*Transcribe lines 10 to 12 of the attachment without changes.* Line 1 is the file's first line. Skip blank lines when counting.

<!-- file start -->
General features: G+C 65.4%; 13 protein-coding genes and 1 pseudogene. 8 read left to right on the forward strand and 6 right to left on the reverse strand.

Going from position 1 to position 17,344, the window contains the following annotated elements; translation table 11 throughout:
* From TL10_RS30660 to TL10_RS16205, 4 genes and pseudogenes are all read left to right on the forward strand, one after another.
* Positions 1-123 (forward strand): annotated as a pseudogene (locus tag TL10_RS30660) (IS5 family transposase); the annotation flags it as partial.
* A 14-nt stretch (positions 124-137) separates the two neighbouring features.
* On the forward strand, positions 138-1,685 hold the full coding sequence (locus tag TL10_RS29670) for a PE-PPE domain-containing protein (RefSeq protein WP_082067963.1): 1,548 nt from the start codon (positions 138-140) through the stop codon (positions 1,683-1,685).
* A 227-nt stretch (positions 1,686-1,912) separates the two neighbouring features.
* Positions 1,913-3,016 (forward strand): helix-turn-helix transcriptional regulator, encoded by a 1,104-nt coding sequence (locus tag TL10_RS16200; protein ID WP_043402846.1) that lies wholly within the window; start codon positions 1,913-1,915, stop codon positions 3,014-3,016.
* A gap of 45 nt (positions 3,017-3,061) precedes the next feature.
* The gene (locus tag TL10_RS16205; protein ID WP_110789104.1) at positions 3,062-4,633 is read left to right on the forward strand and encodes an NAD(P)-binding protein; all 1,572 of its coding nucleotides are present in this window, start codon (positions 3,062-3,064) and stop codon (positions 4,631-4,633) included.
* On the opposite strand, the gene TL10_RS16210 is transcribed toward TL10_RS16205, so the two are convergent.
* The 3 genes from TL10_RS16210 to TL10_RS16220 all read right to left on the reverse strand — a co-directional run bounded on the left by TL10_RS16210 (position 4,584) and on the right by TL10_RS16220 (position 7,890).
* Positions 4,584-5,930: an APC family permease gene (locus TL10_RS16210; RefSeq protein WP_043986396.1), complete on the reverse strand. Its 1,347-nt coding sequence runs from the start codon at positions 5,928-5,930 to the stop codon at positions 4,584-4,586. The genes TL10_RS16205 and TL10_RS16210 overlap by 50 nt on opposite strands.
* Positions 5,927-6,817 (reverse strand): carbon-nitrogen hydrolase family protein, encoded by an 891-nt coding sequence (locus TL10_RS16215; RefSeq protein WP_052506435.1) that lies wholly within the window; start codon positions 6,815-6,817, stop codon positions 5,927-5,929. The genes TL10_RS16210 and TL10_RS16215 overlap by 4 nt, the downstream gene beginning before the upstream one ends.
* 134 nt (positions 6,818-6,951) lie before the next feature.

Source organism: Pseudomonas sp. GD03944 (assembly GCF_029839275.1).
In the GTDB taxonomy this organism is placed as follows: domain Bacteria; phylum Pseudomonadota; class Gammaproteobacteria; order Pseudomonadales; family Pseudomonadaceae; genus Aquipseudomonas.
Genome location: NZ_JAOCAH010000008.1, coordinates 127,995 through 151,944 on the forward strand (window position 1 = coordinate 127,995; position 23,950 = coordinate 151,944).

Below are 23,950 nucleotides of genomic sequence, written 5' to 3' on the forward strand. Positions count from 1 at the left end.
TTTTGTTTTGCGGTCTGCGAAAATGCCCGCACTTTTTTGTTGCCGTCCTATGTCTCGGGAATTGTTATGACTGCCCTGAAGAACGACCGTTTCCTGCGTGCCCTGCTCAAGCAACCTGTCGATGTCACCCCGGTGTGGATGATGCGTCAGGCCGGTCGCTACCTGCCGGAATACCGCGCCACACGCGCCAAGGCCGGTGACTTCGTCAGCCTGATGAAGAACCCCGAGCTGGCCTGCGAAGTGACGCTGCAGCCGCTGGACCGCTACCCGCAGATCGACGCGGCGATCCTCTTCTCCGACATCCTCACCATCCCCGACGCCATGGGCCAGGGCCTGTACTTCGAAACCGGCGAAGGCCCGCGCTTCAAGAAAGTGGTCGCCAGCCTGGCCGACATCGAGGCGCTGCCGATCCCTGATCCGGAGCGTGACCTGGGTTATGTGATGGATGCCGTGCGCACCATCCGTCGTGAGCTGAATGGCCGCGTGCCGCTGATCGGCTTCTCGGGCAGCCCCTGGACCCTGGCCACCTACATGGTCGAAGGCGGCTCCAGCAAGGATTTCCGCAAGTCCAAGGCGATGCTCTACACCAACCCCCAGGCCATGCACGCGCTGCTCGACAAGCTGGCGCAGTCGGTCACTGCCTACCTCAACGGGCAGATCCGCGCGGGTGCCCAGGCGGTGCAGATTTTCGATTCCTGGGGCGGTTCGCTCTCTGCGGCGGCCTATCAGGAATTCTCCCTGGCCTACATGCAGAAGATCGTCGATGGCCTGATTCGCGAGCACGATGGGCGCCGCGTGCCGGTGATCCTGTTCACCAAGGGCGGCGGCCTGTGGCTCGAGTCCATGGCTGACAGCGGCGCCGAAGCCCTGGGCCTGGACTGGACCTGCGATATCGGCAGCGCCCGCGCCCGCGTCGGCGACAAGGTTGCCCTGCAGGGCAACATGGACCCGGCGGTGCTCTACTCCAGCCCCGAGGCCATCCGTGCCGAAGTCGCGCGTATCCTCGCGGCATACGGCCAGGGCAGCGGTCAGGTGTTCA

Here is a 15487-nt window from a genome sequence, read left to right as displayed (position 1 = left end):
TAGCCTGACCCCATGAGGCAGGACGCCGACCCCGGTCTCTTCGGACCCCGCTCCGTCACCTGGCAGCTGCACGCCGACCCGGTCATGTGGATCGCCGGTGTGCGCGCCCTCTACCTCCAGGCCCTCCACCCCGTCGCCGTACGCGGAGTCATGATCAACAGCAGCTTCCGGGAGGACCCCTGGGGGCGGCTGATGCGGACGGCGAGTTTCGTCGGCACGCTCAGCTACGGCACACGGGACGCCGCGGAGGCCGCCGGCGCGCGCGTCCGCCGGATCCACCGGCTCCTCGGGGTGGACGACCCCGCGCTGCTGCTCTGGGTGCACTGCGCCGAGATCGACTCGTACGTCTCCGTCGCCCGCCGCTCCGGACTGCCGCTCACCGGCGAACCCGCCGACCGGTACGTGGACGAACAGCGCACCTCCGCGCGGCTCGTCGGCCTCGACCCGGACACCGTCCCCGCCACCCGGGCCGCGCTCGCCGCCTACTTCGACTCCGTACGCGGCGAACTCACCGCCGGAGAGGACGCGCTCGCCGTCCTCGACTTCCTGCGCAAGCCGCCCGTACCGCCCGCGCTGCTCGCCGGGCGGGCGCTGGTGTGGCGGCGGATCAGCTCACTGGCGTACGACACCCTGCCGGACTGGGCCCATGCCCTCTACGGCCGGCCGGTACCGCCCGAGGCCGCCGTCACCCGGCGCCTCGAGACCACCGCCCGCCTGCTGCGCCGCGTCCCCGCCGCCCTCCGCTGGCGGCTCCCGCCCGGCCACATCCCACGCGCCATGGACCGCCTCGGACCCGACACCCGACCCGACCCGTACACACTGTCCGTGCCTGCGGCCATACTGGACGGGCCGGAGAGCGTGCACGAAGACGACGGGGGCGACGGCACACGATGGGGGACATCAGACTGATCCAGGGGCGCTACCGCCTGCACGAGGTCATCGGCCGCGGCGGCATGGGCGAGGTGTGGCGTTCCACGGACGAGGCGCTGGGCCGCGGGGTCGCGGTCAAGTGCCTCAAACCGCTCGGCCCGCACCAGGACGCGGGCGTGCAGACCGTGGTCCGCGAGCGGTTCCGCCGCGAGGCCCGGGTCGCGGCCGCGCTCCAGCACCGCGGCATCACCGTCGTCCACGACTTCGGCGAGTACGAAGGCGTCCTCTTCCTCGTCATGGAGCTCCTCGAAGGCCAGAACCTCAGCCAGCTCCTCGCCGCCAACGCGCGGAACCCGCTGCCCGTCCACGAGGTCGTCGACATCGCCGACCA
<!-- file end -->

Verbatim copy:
* The gene (locus tag TL10_RS16205; protein ID WP_110789104.1) at positions 3,062-4,633 is read left to right on the forward strand and encodes an NAD(P)-binding protein; all 1,572 of its coding nucleotides are present in this window, start codon (positions 3,062-3,064) and stop codon (positions 4,631-4,633) included.
* On the opposite strand, the gene TL10_RS16210 is transcribed toward TL10_RS16205, so the two are convergent.
* The 3 genes from TL10_RS16210 to TL10_RS16220 all read right to left on the reverse strand — a co-directional run bounded on the left by TL10_RS16210 (position 4,584) and on the right by TL10_RS16220 (position 7,890).